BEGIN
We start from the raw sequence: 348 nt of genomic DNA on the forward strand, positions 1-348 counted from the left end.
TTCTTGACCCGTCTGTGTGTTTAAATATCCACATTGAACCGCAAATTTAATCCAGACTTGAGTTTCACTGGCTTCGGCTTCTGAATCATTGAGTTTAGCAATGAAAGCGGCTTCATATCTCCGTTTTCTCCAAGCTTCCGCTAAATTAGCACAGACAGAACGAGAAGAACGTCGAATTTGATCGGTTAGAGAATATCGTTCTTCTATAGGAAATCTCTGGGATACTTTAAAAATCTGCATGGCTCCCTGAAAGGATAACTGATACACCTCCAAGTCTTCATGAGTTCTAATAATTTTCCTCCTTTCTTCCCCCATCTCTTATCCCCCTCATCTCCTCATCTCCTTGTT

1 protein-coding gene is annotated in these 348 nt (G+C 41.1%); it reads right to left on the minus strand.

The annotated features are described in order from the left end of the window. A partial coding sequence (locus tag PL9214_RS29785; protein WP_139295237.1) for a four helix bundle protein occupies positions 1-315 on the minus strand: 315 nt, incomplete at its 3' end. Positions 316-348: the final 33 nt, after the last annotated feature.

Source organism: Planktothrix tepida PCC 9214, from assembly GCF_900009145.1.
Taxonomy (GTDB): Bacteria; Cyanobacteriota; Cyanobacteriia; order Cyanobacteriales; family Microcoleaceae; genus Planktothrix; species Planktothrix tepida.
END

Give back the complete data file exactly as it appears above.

We start from the raw sequence: 348 nt of genomic DNA on the forward strand, positions 1-348 counted from the left end.
TTCTTGACCCGTCTGTGTGTTTAAATATCCACATTGAACCGCAAATTTAATCCAGACTTGAGTTTCACTGGCTTCGGCTTCTGAATCATTGAGTTTAGCAATGAAAGCGGCTTCATATCTCCGTTTTCTCCAAGCTTCCGCTAAATTAGCACAGACAGAACGAGAAGAACGTCGAATTTGATCGGTTAGAGAATATCGTTCTTCTATAGGAAATCTCTGGGATACTTTAAAAATCTGCATGGCTCCCTGAAAGGATAACTGATACACCTCCAAGTCTTCATGAGTTCTAATAATTTTCCTCCTTTCTTCCCCCATCTCTTATCCCCCTCATCTCCTCATCTCCTTGTT

1 protein-coding gene is annotated in these 348 nt (G+C 41.1%); it reads right to left on the minus strand.

The annotated features are described in order from the left end of the window. A partial coding sequence (locus tag PL9214_RS29785; protein WP_139295237.1) for a four helix bundle protein occupies positions 1-315 on the minus strand: 315 nt, incomplete at its 3' end. Positions 316-348: the final 33 nt, after the last annotated feature.

Source organism: Planktothrix tepida PCC 9214, from assembly GCF_900009145.1.
Taxonomy (GTDB): Bacteria; Cyanobacteriota; Cyanobacteriia; order Cyanobacteriales; family Microcoleaceae; genus Planktothrix; species Planktothrix tepida.